Sunset Western Garden Book (9th Edition) OK, this is not provocative in a radical sense, but it is a foundational resource for gardeners on the West Coast, our “Bible,” if you will.  Order it anywhere.  Older versions are just as good (in my opinion) and a lot cheaper.

Western Nevada County Gardening Guide (All About Gardening in the Sierra Nevada Foothills)  Order this from the Master Gardeners mentioned below.  University of California Cooperative Extension and Nevada County Master gardeners.

Sand County Almanac (with Essays on Conservation from Round River)

Aldo Leopold,  published in 1949 by his son.  Paperback.  This was the first book my forestry professor, Neal Lemerise,  made us read.  A conservation primer.

Second Nature (A Gardener’s Education)

Michael Pollan, published in 1971.  Paperback.  Pollan’s other works (Omnivore’s Dilemma, In Defense of Food, and The Botany of Desire) are better known, but this collection of essays is my favorite.

Farming:  A Handbook

Wendell Berry.  Poems about our relationship to the land by America’s preeminent literary rustic.


 Places to Buy Stuff in Nevada and Placer County


Bald Mountain Nursery

6195 Bald Mountain Road

Browns Valley

Call 530-743-4856 before you go


Pleasant Valley Farm and Garden Supply

125 Clydesdale Court

Grass Valley


Eisley  Nursery

380 Nevada Street



Rare Earth Landscaping Materials

11750 LaBarr Meadows Road

Grass Valley


People to Call for Help


Master Gardeners Nevada County

255 South Auburn Street

Grass Valley



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Top 10 Summer Flowers for Lake of the Pines

said on August 2nd, 2012 filed under: Gardening, Lake of the Pines, Localism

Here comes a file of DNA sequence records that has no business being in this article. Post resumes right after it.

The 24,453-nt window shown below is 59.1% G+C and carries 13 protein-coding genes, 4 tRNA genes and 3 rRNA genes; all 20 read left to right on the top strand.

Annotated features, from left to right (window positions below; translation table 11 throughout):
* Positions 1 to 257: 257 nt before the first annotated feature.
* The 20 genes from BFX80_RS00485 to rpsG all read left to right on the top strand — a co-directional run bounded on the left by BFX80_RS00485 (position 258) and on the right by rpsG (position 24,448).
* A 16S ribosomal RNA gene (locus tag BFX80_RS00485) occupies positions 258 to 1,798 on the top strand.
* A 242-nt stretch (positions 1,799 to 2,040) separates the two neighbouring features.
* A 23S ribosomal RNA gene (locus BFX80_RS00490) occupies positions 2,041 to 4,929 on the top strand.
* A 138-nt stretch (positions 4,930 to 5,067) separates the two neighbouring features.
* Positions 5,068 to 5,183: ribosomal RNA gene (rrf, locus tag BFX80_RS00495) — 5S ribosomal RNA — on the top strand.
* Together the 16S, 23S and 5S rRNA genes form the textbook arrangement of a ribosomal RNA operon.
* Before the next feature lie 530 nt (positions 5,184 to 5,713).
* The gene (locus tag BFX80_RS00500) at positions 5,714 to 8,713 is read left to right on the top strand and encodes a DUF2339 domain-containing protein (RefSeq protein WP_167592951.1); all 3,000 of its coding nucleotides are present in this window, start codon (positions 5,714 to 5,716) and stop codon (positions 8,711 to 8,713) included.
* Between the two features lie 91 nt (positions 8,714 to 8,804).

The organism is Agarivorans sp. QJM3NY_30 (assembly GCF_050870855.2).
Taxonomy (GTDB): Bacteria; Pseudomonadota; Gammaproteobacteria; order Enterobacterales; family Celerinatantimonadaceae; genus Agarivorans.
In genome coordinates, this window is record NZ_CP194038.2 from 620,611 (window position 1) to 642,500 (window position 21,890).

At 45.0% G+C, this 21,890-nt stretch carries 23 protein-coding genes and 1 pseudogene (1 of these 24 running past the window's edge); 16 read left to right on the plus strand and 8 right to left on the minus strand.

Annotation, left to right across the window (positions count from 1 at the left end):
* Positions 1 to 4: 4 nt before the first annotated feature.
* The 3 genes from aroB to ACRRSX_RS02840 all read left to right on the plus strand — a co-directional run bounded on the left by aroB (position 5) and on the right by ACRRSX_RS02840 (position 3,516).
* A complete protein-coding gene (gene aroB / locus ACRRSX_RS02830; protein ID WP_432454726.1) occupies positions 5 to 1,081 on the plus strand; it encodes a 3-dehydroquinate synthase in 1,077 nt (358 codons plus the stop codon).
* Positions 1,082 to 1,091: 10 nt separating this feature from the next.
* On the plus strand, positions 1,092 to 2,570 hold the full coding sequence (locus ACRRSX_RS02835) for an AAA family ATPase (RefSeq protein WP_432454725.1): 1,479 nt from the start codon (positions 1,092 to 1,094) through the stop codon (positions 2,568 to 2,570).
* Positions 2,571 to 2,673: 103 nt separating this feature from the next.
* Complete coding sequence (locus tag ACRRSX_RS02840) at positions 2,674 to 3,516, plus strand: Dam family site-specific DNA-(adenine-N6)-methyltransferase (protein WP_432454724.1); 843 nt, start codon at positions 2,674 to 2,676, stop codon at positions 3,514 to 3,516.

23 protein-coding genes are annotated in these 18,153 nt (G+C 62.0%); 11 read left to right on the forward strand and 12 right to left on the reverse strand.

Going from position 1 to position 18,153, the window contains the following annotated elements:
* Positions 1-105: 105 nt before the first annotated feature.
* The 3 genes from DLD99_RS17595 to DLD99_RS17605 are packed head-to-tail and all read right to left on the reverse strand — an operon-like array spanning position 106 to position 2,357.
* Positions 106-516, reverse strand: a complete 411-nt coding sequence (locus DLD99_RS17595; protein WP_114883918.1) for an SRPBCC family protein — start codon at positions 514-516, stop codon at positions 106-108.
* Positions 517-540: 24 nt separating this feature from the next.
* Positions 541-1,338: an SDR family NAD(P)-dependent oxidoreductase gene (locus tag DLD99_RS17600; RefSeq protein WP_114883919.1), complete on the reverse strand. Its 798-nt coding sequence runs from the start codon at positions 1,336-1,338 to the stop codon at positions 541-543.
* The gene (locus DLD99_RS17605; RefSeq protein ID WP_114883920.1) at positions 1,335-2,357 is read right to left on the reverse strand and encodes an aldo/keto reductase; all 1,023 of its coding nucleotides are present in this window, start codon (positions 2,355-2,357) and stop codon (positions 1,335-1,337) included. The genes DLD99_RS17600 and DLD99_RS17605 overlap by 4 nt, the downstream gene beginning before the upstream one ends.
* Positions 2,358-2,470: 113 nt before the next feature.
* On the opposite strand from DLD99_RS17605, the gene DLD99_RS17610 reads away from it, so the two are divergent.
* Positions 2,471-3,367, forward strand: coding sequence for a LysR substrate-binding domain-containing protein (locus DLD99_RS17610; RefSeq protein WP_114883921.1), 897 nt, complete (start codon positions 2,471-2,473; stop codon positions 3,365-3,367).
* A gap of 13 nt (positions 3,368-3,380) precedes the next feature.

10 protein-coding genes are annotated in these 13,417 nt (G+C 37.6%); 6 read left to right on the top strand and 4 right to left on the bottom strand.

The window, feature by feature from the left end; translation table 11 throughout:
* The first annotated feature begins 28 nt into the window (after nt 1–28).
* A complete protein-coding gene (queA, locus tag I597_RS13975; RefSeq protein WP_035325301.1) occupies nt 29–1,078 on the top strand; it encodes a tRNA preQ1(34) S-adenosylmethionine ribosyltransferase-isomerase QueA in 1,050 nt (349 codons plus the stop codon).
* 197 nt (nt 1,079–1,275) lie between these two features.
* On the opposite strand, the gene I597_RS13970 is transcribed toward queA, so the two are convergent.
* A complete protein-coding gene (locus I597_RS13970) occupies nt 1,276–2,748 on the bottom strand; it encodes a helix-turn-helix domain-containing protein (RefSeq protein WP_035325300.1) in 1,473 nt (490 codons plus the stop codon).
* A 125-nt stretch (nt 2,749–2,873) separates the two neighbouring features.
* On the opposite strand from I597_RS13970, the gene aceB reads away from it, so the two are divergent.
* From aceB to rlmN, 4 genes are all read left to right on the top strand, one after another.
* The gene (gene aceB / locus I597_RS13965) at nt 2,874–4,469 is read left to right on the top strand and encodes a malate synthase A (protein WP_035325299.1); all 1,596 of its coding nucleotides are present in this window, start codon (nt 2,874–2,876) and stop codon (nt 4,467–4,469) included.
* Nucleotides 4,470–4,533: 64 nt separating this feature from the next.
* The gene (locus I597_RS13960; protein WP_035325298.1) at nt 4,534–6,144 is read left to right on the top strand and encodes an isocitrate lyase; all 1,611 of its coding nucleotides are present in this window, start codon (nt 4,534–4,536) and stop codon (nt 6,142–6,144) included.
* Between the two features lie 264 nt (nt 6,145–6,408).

What are the Top Ten Summer Flowers for Lake of the Pines, California?

Sue Baker is the Lake of the Pines gardener.  Drive around LOP any time of year and you will spot Sue tenderly mothering her flowers.

Here are Sue’s choices for summer “colors”  Typically, these flowers are:

(1) annuals (you have to re-plant or re-seed them every year)

(2) selected for deer-resistance

(3) selected for low water usage


Vinca Annuals  (not the invasive ground covers Vinca major and Vinca minor)



Salvia (Sage)

Cosmos (Asteraceae)

Black-eyed Susan (Rudbeckia)

Coreopsis (Asteraceae)

Alyssum (Brassicaceae)

Shasta Daisy (Chrysanthemum maximus)

Yarrow (Achillea)


Impatiens (Balsaminaceae)


Zinnia (Asteraceae)


Let’s give Sue Baker a big Green Thumbs Up for her flowers and her help with this post!




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What Is Nevada County’s Top Agricultural Product That Isn’t Marijuana?

said on July 22nd, 2012 filed under: Country Property, Gardening, Localism

What is Nevada County, California’s top agricultural product?  No, it’s NOT marijuana.  Well, maybe it IS.  Who’s to say?  The pot growers are reticent to publish annual reports on their crops, or so I deduce, having seen no such report since I’ve lived here.

Weed notwithstanding, what is our top agricultural product?  When I first asked this question, 10 years ago, the answer stumped most readers.

The answer was . . . are you ready . . . wait for it . . . timber.  But, no, argued some, timber isn’t agriculture!  But, yes, I replied, it certainly is.  Timber is a crop grown for harvest, like any other, except that the growing season lasts 75 to 100 years.  Wrap your head around that.  Most timber “farmers” will never live to see their seedlings harvested.  Wow.  I don’t know about you, but that really messes with my mind.

Over the past decade, timber has fallen from Nevada County’s number one product to number three.  Why?  Think about it for a moment.  In the middle of the past decade, we were plunged into a housing crisis that devastated the economy, nationally and locally.  What’s the major use of timber?  New housing construction.  No new houses being built, plummeting demand for lumber.  Lumbermen out of work, saw mills closed,  truckers collecting food stamps, contractors doing odd jobs, developers doing . . . well, whatever developers do when they’re not developing, going bankrupt, probably.  It gets down to this, housing drives everything in this country.  True, that, but it’s not the focus of this article.

OK, the top agricultural product is no longer timber.